James Millar, architect; 1897-8. Free Arts and Crafts/ Glasgow Style terrace of tenements with shops at ground; built on steeply sloping site. Polished red ashlar. Elevation to Great Western Road: asymmetrical 3 storeys and attic; irregular bays. Full-height tourelles corbelled out at 1st floor over ogival doorpieces at angles. Doorpieces with flanking "term pilasters" carrying entablature; moulded foliate keystone and spandrel panels. Varied fenestration throughout; near, centre bay emphasised by paired round-arched windows at 1st floor divided by carved pier supporting 2nd floor 3 irregularly placed square oriels supported on stone corbels. Otherwise, single-light or bipartite windows with transom and/or mullion; at 1st floor flanked by incised strip-pilasters. Sash windows; upper part (and attic windows) multi-pane glazing; lower part plate-glass. Heavy string course over ground; cill and lintel strings to upper floors. Attic storey: eaves broken by gables; wall-head piended and round- headed dormers. Tall single stack corbelled from 2nd floor. Axial stacks, slate roofs. Tourelles with deeply over-hanging ogee domes and lead finials. Elevation to East: asymmetrical curved facade. Corbelled balustraded balcony to 1st floor. 2 tall stacks rise from 1st floor to flank 2- storey canted oriel windows with elaborate curvilinear gable above.
Elevation to West: asymmetrical; 3 segmentally arched windows to ground floor with moulded cills. Tall stacks corbelled from 1st floor; round-headed dormers. Rear elevation: raised basement and sub- basement. Projecting 2-storey bays at each end: that to West with shaped gable, that to East balustraded. Symmetrical central elevation with access to upper floors from 1st floor balustraded balcony supported on bold brackets and relieving arches. Varied fenestration; 2 square oriels at 2nd floor with gables rising asymmetrically above. Deep triangular basement area with bull-faced retaining wall.
We list buildings of special architectural or historic interest and these are selected according to criteria published in the www.historic-scotland.gov.uk/shep-dec2011.pdf, Annex 2, pp74-76.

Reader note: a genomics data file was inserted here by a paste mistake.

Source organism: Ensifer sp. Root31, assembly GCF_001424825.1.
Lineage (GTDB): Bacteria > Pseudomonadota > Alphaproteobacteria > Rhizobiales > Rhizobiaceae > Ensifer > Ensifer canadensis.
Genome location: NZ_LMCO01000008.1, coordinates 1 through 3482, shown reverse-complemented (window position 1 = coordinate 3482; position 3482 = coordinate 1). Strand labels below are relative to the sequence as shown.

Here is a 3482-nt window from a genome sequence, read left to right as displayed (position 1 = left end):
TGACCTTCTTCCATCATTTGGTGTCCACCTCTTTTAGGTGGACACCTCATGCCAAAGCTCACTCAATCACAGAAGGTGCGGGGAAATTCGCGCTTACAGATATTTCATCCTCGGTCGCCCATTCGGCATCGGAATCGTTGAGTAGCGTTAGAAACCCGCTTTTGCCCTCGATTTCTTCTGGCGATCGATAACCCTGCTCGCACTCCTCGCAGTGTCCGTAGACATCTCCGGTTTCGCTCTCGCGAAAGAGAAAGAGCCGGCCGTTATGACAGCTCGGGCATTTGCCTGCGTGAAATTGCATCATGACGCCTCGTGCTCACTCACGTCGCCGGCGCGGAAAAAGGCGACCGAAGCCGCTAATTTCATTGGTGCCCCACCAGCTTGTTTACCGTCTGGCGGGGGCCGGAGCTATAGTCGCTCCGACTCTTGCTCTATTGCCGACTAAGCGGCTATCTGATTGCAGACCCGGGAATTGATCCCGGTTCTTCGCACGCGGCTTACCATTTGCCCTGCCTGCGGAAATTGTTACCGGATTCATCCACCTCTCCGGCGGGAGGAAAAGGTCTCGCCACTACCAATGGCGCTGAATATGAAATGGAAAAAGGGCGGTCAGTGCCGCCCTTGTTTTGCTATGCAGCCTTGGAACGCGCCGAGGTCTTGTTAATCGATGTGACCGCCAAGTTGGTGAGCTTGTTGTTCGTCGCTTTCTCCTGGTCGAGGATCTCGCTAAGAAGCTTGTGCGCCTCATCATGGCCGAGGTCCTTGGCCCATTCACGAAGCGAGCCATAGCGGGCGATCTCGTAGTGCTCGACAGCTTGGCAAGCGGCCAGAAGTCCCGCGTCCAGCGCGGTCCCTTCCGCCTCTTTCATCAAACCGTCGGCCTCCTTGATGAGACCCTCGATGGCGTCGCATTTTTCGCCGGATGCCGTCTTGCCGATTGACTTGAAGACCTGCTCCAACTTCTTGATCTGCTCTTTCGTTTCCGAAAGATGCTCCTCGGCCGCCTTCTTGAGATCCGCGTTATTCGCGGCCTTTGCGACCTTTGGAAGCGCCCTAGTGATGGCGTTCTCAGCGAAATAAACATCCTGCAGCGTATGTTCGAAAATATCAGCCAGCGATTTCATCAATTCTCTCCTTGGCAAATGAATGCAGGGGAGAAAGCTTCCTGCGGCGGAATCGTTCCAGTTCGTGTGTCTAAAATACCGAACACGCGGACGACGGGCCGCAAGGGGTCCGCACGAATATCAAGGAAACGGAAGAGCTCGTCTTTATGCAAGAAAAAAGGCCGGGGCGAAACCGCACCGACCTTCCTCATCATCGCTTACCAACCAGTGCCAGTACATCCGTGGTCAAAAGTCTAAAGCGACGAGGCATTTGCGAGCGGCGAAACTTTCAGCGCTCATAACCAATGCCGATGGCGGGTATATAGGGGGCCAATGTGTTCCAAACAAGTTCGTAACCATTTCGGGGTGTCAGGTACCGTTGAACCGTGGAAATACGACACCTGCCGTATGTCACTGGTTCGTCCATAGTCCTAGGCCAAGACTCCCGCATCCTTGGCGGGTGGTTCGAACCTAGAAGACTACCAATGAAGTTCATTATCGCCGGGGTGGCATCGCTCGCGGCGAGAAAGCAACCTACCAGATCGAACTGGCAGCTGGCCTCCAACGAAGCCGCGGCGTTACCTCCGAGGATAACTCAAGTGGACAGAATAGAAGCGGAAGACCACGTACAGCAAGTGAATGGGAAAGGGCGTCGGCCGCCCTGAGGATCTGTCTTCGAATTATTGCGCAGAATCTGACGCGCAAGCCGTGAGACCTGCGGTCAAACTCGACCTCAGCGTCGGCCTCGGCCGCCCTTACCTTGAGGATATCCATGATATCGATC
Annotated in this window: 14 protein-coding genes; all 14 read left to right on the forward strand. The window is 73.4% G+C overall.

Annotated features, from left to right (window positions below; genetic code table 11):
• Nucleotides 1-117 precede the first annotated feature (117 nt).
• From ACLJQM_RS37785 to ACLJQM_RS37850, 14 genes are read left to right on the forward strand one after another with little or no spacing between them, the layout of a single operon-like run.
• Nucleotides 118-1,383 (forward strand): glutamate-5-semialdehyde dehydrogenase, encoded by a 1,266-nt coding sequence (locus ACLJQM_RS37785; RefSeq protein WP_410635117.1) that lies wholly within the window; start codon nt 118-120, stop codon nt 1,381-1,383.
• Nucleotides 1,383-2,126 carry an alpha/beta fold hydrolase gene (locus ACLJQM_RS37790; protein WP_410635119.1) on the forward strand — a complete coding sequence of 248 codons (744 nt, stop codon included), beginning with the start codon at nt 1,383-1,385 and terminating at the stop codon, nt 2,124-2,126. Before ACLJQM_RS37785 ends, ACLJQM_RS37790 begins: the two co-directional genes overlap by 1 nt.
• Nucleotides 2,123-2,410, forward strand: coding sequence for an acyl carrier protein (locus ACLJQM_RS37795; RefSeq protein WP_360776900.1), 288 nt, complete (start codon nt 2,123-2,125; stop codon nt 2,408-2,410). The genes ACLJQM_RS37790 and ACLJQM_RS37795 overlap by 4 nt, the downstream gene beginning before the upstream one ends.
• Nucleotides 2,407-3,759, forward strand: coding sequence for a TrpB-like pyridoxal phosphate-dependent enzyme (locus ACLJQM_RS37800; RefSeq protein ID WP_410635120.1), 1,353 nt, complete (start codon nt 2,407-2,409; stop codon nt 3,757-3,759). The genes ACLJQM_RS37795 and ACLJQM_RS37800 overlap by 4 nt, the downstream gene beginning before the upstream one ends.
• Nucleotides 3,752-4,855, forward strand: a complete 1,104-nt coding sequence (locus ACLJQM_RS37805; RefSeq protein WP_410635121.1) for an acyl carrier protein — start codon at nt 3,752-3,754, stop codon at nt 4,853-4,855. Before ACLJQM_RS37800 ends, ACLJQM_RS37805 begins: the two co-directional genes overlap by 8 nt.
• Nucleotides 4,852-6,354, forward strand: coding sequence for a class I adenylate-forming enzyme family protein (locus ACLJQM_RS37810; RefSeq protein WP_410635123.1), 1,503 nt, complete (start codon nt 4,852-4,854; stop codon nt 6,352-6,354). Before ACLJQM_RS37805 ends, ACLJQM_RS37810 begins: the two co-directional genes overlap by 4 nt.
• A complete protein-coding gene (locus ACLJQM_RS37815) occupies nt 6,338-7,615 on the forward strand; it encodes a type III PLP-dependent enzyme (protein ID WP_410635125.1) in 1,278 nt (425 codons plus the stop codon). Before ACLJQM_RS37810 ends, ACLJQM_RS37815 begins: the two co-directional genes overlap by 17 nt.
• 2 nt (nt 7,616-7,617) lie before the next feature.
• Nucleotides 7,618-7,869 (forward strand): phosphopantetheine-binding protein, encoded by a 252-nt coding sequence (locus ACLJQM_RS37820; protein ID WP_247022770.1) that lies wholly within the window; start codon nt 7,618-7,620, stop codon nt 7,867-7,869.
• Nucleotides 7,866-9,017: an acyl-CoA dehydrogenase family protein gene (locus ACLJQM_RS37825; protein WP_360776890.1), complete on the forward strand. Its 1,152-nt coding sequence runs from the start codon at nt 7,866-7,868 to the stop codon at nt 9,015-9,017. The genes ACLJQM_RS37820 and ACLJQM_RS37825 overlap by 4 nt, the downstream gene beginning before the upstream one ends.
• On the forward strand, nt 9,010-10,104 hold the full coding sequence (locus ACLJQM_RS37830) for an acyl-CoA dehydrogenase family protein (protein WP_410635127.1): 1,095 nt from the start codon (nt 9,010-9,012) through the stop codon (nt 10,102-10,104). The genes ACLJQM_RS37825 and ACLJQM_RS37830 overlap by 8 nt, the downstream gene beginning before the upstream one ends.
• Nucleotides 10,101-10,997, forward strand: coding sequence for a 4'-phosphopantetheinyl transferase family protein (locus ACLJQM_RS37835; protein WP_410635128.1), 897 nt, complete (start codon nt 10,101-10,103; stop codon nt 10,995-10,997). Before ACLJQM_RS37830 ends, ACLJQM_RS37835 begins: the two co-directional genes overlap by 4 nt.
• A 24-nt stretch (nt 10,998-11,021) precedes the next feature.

The information in the listed building record gives an indication of the special architectural or historic interest of the listed building(s). It is not a definitive historical account or a complete description of the building(s). The format of the listed building record has changed over time. Earlier records may be brief and some information will not have been recorded.
Enquiries relating to works to listed buildings should be made to the local authority in the first instance. Listed building consent is required for works which a local authority considers will affect its character as a building of special architectural or historic interest and local authorities also decide if listed building consent is required.
Listing covers both the exterior and the interior. Listing can cover structures not mentioned which are part of the curtilage of the building, such as boundary walls, gates, gatepiers, ancillary buildings etc. The local authority is responsible for advising on what is covered by the listing including the curtilage of a listed building. For information about curtilage see www.historic-scotland.gov.uk.
Legislation introduced on 1 October 2015 allows us to state that: an object or structure fixed to the listed building; any object or structure within the curtilage of the listed building; and, any part or feature of the listed building that is not of architectural or historic interest may be excluded from a listing. If part of your building is not listed under the new legislation, the part will be excluded in the statutory address and in the statement of special interest. The statement will use the word 'excluding' and quote the relevant section of the Historic Environment Scotland Act 2014. Some earlier listed building records may use the word 'excluding', but if the Act is not quoted, the record has not been revised to reflect current legislation.
Find out more about listing and our other designations at www.historic-scotland.gov.uk.